Today, the Dances’ pigs—a variety of breeds including Poland China, Landrace, Yorkshire, Berkshire, Large Black and English Old Spotted—live on 200 forested and fenced acres they rent a couple of miles from home. The herd of 26 cows and beefalo graze on land that’s a combination of pasture and forest. The cows, beefalo and pigs stay outdoors year round; there are shelters in the pastures.
Two years ago the Dances started raising chickens, a meat crop that’s had the biggest growth potential of all their animals. “We sold 400 chickens last year,” Charles said, “and this coming year we plan to raise 1,000 in flocks of 300 at a time.”
So far, customers have not balked at the price, which ranges from just under $20 to $25 per chicken. When Charles came to that figure, Robin thought he was crazy. “Who’s going to pay that much for a chicken?” she asked. But her husband set it all down on paper: the cost to buy and raise the chickens, the price of gasoline to make the 100-mile round trip drive to Vermont to have them processed and the $5 fee per bird that goes to the USDA-approved slaughterhouse.
Charles explains, “One-third of the cost goes to buying the chickens, one-third is the cost of processing them and one-third goes to purchasing more chickens. Somewhere in that equation we need to make a profit.”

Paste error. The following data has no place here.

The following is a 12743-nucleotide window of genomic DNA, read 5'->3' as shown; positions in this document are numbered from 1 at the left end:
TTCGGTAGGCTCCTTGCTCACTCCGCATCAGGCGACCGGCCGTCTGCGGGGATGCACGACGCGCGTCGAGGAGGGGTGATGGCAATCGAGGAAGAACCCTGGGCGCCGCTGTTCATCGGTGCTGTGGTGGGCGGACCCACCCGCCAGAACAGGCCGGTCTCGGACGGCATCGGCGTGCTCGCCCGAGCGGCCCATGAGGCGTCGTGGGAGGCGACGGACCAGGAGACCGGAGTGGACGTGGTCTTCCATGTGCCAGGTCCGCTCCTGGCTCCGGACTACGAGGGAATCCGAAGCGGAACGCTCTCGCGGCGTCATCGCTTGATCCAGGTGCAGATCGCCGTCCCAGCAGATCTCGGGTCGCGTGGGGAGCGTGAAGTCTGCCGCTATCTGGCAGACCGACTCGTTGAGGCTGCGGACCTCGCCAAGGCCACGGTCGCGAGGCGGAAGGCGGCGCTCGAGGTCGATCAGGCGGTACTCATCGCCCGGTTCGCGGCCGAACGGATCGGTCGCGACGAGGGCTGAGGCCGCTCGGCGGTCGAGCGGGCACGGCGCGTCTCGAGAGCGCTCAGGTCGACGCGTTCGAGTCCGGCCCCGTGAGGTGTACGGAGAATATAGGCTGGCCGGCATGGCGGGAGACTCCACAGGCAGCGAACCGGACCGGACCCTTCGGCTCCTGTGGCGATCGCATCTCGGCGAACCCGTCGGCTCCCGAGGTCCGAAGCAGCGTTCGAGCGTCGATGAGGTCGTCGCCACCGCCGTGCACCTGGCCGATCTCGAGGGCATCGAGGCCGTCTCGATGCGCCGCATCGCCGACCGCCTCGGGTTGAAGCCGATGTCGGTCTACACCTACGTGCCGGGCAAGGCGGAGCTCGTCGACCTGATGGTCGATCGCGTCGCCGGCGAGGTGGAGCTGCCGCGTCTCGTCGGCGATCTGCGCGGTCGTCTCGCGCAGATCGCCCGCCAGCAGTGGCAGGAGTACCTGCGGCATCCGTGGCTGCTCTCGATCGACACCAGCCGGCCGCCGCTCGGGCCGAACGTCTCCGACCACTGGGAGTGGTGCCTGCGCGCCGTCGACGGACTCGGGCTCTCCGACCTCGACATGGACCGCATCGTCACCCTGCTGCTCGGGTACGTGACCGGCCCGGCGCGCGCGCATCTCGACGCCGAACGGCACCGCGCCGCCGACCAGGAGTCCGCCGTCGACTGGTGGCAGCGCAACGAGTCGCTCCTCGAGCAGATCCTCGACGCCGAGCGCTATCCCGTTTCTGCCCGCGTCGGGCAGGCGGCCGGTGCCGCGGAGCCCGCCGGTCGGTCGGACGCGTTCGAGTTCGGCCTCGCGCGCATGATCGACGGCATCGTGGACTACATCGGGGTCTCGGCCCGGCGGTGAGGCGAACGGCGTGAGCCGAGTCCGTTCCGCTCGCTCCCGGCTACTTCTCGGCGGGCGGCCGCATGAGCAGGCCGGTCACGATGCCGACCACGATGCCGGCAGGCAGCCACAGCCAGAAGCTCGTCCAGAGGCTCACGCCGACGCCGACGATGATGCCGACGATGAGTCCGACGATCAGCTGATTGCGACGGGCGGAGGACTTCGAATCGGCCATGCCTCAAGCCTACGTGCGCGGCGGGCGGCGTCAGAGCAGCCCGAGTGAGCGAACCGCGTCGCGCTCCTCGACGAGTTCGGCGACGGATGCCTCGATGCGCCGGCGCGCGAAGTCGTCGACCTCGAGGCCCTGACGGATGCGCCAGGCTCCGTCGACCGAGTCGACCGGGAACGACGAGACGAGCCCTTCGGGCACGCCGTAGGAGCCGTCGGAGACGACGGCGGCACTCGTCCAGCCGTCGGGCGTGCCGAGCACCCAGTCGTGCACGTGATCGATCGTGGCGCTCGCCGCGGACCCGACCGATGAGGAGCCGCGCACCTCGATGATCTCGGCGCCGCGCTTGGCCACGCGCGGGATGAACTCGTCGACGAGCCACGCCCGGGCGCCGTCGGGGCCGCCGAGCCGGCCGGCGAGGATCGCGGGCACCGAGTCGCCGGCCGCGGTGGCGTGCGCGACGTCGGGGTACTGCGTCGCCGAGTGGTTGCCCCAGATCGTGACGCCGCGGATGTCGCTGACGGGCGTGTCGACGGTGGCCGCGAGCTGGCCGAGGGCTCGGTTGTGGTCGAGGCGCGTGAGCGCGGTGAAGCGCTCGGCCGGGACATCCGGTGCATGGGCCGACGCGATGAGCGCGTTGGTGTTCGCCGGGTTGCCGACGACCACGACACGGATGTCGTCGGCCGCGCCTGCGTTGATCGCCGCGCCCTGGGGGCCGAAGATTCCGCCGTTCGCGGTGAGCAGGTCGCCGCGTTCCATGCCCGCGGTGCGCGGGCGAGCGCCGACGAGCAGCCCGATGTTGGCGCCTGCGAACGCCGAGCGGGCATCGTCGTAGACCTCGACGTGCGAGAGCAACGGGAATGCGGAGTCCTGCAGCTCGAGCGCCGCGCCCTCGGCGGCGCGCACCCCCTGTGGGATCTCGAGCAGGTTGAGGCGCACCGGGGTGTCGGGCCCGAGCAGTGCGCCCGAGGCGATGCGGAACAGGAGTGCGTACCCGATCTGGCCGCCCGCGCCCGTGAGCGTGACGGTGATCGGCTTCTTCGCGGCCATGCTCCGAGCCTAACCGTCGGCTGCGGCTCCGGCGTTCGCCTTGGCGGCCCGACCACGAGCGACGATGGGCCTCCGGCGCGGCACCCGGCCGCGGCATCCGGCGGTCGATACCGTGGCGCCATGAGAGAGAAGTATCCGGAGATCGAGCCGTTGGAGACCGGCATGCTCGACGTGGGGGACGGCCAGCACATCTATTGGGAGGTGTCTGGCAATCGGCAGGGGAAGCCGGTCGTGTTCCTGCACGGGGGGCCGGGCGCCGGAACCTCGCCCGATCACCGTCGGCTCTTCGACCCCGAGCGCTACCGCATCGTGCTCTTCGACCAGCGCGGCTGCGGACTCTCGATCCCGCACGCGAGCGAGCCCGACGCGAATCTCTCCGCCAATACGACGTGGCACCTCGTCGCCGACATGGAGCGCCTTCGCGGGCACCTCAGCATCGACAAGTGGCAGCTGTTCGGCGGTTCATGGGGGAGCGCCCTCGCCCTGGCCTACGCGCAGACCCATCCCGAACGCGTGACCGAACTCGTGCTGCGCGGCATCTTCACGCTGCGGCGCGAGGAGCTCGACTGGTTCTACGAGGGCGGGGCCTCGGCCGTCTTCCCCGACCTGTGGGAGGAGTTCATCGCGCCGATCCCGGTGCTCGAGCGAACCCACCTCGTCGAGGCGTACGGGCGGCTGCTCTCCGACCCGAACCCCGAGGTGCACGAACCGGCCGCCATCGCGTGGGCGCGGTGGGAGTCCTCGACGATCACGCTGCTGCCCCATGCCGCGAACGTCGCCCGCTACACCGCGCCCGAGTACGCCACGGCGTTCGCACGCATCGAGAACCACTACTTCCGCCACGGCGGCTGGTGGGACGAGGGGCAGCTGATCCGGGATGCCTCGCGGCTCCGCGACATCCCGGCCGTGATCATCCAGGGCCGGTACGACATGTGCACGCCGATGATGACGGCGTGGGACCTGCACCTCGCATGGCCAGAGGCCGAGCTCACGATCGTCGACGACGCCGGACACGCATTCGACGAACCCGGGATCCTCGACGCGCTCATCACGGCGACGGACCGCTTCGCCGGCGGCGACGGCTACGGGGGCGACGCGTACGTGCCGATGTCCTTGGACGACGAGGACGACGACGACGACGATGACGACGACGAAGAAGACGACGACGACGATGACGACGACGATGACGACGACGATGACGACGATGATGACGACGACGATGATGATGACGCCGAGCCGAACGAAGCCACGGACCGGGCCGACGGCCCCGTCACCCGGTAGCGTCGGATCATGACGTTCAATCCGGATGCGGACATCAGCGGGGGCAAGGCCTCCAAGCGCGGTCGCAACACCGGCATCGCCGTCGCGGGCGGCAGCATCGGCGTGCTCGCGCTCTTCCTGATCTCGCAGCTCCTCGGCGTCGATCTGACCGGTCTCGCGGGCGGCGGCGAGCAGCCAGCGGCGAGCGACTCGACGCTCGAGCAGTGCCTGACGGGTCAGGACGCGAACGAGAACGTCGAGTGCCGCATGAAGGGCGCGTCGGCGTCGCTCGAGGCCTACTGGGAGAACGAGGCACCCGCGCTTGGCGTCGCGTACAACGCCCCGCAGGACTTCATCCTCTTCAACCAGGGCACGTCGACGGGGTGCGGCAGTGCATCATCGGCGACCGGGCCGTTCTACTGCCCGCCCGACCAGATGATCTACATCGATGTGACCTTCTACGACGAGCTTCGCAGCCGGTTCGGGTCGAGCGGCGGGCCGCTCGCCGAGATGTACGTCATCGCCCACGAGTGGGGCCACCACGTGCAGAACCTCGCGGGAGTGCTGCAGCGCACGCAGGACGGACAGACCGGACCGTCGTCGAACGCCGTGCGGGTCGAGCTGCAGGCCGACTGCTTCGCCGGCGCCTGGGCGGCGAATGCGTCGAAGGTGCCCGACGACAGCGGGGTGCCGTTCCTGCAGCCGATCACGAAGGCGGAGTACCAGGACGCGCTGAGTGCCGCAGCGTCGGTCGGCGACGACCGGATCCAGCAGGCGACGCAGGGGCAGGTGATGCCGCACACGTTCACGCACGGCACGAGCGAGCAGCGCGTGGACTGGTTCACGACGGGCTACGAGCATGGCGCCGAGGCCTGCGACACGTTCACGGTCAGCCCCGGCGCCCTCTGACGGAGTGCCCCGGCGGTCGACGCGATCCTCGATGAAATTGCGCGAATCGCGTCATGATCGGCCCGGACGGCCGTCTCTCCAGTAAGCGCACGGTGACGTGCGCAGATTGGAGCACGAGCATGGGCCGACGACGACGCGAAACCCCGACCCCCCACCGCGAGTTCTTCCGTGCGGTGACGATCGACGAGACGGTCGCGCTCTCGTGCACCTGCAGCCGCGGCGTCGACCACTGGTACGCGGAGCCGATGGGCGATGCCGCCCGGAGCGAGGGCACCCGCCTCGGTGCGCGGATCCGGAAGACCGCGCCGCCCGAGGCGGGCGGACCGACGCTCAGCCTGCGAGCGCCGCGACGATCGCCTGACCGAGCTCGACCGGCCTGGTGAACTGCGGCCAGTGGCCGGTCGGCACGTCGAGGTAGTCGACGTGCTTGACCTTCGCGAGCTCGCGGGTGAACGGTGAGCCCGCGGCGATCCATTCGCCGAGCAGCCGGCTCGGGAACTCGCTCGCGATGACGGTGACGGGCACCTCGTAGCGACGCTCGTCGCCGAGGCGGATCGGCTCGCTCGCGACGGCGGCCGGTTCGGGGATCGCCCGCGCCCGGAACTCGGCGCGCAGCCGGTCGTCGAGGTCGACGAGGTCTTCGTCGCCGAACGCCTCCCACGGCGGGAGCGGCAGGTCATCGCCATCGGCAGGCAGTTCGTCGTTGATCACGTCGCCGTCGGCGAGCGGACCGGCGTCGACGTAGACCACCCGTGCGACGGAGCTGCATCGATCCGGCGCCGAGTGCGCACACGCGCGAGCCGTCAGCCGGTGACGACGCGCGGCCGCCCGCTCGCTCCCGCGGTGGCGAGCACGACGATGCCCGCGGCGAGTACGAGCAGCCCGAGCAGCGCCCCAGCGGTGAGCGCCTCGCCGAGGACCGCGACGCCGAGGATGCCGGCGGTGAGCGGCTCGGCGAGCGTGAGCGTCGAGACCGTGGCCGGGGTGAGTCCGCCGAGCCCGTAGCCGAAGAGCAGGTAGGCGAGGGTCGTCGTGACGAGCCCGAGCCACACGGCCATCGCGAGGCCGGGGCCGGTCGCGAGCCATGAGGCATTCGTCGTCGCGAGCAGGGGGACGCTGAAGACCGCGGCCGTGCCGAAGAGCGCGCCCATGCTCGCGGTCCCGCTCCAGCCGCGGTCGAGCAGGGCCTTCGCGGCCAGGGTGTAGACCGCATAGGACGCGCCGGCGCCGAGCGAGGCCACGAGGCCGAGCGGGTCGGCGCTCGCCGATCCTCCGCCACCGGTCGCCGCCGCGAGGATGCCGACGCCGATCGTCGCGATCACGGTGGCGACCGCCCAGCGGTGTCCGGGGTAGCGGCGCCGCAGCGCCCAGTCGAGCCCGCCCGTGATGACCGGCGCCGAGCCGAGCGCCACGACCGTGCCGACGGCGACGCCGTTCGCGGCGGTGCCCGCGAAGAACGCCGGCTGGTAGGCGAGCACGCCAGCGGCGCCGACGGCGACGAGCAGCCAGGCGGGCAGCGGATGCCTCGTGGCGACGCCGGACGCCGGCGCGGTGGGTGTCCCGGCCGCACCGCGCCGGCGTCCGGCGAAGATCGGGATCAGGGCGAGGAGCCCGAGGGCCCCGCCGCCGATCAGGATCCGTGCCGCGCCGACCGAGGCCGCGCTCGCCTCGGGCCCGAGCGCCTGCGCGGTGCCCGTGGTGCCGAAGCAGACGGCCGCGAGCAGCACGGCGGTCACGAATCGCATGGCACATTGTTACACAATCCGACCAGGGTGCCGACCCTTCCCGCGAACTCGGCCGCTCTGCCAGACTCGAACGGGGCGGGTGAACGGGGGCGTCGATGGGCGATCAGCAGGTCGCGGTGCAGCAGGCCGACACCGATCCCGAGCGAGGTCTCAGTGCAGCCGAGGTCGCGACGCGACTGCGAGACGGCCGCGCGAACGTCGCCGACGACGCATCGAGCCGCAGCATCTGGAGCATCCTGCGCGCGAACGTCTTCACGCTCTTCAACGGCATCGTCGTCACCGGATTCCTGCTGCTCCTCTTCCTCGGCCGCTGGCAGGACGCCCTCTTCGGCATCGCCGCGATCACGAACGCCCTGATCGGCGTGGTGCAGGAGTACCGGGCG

Misty Brook Farm
Down a winding and hilly road off Route 122, the route to the pickup site for Misty Brook Farm’s CSA is scenic in the fall. A few miles from the central Massachusetts town of Barre, the road is lined with colorful maple, oak and birch trees. Although the same drive can be treacherous in January, customers in Misty Brook’s year-round all-organic CSA were undeterred even during last winter’s many snowstorms.
“We had very few problems with people missing the pickups,” said Katia Holmes, who farms Misty Brook with her husband, Brendan, and their two young sons, Allistair and John.
The farm has a loyal base of customers who come from all over New England and as far away as New York. They willingly pay a premium price for organic produce, grass-fed beef, veal, pastured pork, chickens, eggs, grains, cheese and raw milk.
The year-round CSA shares are $10 per person per day and include “all the food a family needs,” said Holmes. Unlike other CSAs, this one allows members to select from bins of produce in the barn at the pickup site and from the dairy cooler and meat freezer in the farm’s store.